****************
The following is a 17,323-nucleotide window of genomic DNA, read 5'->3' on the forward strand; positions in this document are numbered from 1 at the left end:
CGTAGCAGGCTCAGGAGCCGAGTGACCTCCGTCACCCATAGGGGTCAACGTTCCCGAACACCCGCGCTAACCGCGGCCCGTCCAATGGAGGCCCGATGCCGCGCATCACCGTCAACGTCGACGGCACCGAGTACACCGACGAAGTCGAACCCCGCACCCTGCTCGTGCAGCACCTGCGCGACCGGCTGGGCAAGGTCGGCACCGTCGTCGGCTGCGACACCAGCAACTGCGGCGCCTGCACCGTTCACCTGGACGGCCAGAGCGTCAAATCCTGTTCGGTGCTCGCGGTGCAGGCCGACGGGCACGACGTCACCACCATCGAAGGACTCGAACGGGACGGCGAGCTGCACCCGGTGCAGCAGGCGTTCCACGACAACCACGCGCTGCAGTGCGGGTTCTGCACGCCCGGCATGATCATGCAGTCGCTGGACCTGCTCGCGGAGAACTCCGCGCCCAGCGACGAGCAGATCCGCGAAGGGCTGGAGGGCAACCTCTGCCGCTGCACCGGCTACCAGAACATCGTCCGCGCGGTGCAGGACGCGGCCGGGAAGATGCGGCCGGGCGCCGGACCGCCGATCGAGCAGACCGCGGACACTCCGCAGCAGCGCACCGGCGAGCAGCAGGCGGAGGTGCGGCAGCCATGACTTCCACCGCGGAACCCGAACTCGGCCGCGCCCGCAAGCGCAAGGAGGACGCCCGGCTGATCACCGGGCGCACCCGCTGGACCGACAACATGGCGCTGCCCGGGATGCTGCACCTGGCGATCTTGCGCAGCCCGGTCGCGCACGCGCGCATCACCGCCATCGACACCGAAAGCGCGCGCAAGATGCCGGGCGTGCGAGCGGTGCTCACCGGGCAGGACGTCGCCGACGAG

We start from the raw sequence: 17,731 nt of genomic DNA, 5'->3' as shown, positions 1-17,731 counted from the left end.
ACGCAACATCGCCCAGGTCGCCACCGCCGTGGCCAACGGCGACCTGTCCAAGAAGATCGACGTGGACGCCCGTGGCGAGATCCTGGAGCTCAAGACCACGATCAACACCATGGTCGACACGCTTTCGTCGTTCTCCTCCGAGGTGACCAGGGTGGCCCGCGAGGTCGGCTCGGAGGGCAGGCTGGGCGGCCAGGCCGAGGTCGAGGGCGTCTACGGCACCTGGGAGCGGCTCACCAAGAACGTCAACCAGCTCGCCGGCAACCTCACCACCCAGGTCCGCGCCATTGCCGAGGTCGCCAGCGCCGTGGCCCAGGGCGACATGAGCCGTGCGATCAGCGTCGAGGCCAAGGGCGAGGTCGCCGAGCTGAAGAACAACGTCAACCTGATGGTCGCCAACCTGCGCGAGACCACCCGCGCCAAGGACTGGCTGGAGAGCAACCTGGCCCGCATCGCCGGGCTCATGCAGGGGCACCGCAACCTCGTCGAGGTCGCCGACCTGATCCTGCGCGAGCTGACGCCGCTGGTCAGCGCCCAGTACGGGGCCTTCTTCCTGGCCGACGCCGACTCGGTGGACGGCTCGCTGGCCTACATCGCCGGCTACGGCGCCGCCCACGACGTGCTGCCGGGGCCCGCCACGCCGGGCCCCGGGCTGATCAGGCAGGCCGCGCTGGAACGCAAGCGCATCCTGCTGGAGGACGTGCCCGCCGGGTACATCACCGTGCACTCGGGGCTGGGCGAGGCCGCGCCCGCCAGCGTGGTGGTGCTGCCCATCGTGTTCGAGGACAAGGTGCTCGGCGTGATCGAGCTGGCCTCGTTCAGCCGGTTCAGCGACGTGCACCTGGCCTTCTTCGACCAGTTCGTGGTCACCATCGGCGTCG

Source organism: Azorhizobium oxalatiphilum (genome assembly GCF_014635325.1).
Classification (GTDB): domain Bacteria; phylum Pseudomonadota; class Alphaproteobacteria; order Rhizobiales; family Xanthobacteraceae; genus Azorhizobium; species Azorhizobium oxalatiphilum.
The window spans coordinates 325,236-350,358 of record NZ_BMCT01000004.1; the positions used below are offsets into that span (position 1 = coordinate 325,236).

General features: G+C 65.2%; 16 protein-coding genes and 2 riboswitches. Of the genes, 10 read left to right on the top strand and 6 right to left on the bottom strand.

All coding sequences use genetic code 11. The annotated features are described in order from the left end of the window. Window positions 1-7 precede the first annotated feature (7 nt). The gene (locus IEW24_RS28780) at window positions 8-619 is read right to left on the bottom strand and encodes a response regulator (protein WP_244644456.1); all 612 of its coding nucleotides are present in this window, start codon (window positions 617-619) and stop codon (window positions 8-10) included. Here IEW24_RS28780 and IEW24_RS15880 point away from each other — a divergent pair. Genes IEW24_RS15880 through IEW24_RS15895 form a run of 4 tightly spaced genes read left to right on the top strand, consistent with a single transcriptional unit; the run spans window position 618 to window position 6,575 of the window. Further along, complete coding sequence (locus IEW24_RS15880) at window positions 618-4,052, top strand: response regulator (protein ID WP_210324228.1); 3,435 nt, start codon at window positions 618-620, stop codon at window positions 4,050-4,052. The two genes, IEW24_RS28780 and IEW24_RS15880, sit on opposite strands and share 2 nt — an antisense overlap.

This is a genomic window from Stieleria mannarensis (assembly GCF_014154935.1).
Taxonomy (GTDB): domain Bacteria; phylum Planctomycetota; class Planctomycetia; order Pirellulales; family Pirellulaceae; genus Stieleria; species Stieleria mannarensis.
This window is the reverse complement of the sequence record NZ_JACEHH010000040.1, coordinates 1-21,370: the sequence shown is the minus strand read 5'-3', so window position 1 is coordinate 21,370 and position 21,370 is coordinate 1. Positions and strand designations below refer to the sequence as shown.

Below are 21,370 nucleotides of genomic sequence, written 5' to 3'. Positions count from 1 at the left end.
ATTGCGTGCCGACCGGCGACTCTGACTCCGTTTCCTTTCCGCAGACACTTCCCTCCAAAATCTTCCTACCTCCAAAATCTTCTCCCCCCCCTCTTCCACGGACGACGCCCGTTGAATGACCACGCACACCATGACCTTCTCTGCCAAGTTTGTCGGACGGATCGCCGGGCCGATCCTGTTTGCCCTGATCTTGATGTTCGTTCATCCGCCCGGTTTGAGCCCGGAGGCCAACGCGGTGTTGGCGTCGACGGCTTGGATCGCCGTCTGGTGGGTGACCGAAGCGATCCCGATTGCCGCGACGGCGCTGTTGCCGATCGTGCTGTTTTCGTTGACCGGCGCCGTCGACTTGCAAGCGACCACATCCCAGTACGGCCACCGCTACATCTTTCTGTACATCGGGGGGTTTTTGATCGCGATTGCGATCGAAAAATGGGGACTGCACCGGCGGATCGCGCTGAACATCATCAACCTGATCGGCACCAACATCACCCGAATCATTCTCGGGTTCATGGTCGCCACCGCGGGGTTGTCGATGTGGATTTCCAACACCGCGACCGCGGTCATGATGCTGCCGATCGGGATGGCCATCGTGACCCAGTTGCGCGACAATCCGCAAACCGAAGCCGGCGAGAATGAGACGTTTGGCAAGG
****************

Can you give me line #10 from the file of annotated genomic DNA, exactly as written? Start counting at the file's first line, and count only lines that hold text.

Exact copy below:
This is a genomic window from Stieleria mannarensis (assembly GCF_014154935.1).